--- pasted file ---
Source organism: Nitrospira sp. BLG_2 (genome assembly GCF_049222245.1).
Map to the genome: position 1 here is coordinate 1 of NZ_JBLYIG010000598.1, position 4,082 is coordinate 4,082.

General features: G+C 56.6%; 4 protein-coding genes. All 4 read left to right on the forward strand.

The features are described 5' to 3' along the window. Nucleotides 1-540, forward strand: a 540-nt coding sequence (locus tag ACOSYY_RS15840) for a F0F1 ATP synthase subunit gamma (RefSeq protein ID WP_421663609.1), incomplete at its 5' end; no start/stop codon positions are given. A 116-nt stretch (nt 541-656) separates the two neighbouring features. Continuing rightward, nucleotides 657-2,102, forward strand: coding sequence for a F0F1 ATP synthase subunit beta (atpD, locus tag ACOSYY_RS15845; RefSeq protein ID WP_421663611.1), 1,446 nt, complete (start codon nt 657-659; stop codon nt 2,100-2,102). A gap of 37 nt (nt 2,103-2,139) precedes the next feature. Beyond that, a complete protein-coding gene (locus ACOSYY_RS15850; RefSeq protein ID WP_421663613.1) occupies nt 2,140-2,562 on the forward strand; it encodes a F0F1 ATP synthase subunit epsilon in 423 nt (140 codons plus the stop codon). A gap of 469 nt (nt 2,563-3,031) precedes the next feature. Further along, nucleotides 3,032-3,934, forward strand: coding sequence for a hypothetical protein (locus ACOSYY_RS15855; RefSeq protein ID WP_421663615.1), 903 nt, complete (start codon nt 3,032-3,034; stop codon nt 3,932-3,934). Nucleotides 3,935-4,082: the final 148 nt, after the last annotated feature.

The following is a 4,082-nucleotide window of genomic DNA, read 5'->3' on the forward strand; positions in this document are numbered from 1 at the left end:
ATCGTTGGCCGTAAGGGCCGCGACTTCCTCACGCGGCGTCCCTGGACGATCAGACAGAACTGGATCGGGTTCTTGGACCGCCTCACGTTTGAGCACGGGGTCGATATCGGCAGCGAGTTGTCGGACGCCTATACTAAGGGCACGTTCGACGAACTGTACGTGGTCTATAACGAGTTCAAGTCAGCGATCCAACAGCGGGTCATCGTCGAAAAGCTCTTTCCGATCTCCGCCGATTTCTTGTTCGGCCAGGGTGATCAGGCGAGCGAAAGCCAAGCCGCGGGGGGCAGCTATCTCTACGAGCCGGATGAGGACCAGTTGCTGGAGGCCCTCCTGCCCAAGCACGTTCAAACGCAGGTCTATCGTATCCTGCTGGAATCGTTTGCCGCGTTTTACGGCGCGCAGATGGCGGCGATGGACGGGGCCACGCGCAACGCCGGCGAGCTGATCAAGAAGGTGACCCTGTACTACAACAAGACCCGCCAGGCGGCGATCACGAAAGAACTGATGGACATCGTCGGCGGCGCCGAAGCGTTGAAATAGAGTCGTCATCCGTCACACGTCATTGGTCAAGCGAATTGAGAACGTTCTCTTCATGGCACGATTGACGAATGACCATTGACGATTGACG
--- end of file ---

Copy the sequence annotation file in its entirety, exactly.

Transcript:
Source organism: Nitrospira sp. BLG_2 (genome assembly GCF_049222245.1).
Map to the genome: position 1 here is coordinate 1 of NZ_JBLYIG010000598.1, position 4,082 is coordinate 4,082.

General features: G+C 56.6%; 4 protein-coding genes. All 4 read left to right on the forward strand.

The features are described 5' to 3' along the window. Nucleotides 1-540, forward strand: a 540-nt coding sequence (locus tag ACOSYY_RS15840) for a F0F1 ATP synthase subunit gamma (RefSeq protein ID WP_421663609.1), incomplete at its 5' end; no start/stop codon positions are given. A 116-nt stretch (nt 541-656) separates the two neighbouring features. Continuing rightward, nucleotides 657-2,102, forward strand: coding sequence for a F0F1 ATP synthase subunit beta (atpD, locus tag ACOSYY_RS15845; RefSeq protein ID WP_421663611.1), 1,446 nt, complete (start codon nt 657-659; stop codon nt 2,100-2,102). A gap of 37 nt (nt 2,103-2,139) precedes the next feature. Beyond that, a complete protein-coding gene (locus ACOSYY_RS15850; RefSeq protein ID WP_421663613.1) occupies nt 2,140-2,562 on the forward strand; it encodes a F0F1 ATP synthase subunit epsilon in 423 nt (140 codons plus the stop codon). A gap of 469 nt (nt 2,563-3,031) precedes the next feature. Further along, nucleotides 3,032-3,934, forward strand: coding sequence for a hypothetical protein (locus ACOSYY_RS15855; RefSeq protein ID WP_421663615.1), 903 nt, complete (start codon nt 3,032-3,034; stop codon nt 3,932-3,934). Nucleotides 3,935-4,082: the final 148 nt, after the last annotated feature.

The following is a 4,082-nucleotide window of genomic DNA, read 5'->3' on the forward strand; positions in this document are numbered from 1 at the left end:
ATCGTTGGCCGTAAGGGCCGCGACTTCCTCACGCGGCGTCCCTGGACGATCAGACAGAACTGGATCGGGTTCTTGGACCGCCTCACGTTTGAGCACGGGGTCGATATCGGCAGCGAGTTGTCGGACGCCTATACTAAGGGCACGTTCGACGAACTGTACGTGGTCTATAACGAGTTCAAGTCAGCGATCCAACAGCGGGTCATCGTCGAAAAGCTCTTTCCGATCTCCGCCGATTTCTTGTTCGGCCAGGGTGATCAGGCGAGCGAAAGCCAAGCCGCGGGGGGCAGCTATCTCTACGAGCCGGATGAGGACCAGTTGCTGGAGGCCCTCCTGCCCAAGCACGTTCAAACGCAGGTCTATCGTATCCTGCTGGAATCGTTTGCCGCGTTTTACGGCGCGCAGATGGCGGCGATGGACGGGGCCACGCGCAACGCCGGCGAGCTGATCAAGAAGGTGACCCTGTACTACAACAAGACCCGCCAGGCGGCGATCACGAAAGAACTGATGGACATCGTCGGCGGCGCCGAAGCGTTGAAATAGAGTCGTCATCCGTCACACGTCATTGGTCAAGCGAATTGAGAACGTTCTCTTCATGGCACGATTGACGAATGACCATTGACGATTGACG